The US drone strike that killed Iran's top general Qassem Soleimani was "unlawful", the United Nations expert on extrajudicial killings concluded in a report on Tuesday. US President Donald Trump ordered the killing in a January 3 drone strike near Baghdad international airport. Soleimani was "the world's top terrorist" and "should have been terminated long ago", Trump said at the time. Iraqi commander Abu Mahdi al-Muhandis was also killed in the attack. Callamard concluded that it was an "arbitrary killing" that violated the UN charter.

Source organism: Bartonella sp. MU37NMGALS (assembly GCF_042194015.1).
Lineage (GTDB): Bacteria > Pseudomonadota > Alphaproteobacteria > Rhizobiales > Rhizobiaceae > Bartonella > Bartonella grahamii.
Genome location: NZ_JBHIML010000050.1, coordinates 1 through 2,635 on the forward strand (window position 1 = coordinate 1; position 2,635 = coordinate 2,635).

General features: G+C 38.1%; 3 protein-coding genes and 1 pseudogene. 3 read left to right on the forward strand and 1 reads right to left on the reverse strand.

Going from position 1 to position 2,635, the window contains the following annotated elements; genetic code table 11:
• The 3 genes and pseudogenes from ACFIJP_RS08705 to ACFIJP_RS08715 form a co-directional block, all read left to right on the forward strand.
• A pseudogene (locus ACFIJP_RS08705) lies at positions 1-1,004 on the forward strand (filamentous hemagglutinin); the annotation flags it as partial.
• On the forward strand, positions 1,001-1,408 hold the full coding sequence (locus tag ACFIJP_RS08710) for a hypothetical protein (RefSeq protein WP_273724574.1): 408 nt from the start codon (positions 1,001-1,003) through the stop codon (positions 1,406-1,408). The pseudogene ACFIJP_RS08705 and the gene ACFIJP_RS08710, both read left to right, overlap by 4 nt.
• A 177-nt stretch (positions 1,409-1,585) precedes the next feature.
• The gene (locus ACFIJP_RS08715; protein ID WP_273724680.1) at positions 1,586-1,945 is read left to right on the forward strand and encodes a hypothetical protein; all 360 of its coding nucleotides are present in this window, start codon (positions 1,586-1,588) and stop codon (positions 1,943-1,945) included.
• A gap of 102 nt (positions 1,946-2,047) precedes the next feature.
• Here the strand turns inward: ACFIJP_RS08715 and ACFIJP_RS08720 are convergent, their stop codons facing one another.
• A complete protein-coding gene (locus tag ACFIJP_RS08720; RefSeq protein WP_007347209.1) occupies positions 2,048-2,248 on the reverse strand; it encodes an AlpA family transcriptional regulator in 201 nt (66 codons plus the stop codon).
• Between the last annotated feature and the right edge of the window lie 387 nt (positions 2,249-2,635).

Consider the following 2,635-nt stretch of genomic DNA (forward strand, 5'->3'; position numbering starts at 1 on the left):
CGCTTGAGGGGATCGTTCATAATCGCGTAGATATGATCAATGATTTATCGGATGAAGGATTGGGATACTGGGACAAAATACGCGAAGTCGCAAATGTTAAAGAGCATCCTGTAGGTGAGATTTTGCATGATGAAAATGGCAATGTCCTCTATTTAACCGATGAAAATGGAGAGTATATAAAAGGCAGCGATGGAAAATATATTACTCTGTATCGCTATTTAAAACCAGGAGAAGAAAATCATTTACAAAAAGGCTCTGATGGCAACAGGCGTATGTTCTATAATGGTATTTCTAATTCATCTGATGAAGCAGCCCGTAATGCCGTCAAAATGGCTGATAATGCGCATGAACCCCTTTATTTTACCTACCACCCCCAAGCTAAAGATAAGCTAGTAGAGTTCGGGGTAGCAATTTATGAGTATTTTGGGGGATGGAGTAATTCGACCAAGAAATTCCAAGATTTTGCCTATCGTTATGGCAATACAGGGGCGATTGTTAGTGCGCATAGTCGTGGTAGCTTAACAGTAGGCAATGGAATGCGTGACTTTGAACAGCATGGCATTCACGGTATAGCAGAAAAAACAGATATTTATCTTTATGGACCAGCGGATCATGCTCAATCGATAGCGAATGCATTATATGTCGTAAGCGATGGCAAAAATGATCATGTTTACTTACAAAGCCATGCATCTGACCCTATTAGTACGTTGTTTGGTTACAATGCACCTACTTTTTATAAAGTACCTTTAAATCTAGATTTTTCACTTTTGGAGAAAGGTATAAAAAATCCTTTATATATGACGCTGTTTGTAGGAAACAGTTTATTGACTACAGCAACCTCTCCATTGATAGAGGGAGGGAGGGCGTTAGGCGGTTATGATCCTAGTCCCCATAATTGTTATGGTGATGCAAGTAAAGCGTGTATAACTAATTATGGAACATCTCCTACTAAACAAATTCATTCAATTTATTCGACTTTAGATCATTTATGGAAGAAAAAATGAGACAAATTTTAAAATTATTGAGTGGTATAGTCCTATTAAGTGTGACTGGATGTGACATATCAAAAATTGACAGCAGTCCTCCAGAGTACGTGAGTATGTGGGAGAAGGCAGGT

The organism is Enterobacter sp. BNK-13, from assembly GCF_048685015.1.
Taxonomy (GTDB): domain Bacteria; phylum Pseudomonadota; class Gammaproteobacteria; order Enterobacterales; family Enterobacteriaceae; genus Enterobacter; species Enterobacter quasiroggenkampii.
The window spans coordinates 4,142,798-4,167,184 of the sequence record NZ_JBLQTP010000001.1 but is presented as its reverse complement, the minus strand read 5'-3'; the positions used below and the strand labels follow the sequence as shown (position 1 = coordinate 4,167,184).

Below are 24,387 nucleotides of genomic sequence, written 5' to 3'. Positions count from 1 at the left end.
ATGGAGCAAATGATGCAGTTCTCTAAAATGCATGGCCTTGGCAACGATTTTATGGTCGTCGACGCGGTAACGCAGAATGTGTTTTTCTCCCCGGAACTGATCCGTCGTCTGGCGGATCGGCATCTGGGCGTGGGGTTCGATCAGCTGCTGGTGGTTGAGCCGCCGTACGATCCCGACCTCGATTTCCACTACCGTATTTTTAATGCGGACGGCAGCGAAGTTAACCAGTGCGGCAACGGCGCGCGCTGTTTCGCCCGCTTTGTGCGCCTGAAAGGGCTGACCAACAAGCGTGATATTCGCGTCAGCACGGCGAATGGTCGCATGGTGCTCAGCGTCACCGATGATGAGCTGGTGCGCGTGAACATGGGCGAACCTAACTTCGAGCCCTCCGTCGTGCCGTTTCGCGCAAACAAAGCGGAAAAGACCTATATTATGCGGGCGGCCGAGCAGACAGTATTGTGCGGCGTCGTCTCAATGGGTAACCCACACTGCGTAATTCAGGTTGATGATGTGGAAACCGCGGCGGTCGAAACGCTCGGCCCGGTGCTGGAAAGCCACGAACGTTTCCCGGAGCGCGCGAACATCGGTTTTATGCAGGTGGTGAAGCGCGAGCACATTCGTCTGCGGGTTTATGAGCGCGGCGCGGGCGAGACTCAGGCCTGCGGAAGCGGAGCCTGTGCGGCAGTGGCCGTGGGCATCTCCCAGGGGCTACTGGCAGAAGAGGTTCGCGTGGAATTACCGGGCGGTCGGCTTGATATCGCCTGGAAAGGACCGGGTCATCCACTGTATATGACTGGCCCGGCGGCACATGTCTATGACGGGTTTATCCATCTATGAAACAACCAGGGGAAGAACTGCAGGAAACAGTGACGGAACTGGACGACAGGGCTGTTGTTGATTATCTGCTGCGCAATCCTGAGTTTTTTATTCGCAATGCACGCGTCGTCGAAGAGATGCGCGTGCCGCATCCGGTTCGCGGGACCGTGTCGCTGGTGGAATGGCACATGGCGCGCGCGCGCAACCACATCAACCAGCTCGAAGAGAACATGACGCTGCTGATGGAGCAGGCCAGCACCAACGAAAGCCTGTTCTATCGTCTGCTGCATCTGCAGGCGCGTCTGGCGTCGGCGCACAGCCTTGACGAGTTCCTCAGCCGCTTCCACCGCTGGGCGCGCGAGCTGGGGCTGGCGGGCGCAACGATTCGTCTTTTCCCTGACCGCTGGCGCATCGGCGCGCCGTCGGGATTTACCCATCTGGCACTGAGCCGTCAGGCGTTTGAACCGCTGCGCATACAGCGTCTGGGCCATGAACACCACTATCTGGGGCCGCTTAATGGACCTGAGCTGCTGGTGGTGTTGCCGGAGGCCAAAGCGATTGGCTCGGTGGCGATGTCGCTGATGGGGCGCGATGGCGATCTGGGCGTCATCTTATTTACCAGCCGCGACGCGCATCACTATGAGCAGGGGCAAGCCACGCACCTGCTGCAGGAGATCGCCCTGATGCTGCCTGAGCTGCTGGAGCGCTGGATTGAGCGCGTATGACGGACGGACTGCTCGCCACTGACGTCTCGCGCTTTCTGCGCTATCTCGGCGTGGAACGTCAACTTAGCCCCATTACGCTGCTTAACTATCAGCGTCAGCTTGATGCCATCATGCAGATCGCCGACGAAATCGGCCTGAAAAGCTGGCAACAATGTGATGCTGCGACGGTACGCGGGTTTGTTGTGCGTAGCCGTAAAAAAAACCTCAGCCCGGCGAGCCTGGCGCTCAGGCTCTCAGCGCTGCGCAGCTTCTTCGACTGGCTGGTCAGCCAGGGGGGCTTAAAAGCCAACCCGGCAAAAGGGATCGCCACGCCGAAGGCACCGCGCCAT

After a U.S. airstrike kills Iranian Gen. Qassem Soleimani in Iraq, Secretary of State Mike Pompeo tells'Fox & amp; Friends' that President Trump's decision was necessary to deter further aggression. The U.N. special rapporteur on extrajudicial killing on Friday said the President Trump-approved drone strike against Qassem Soleimani, Iran's top general, violated international human rights law. In a lengthy Twitter thread, Agnès Callamard said that "outside the context of active hostilities, the use of drones or other means for targeted killing is almost never likely to be legal," adding that the U.S. would need to prove the person targeted constituted an imminent threat to others. She also took issue with the justification for using drones in another country on the basis of self-defense. "Under customary international law States can take military action if the threatened attack is imminent, no other means would deflect it, and the action is proportionate," she wrote.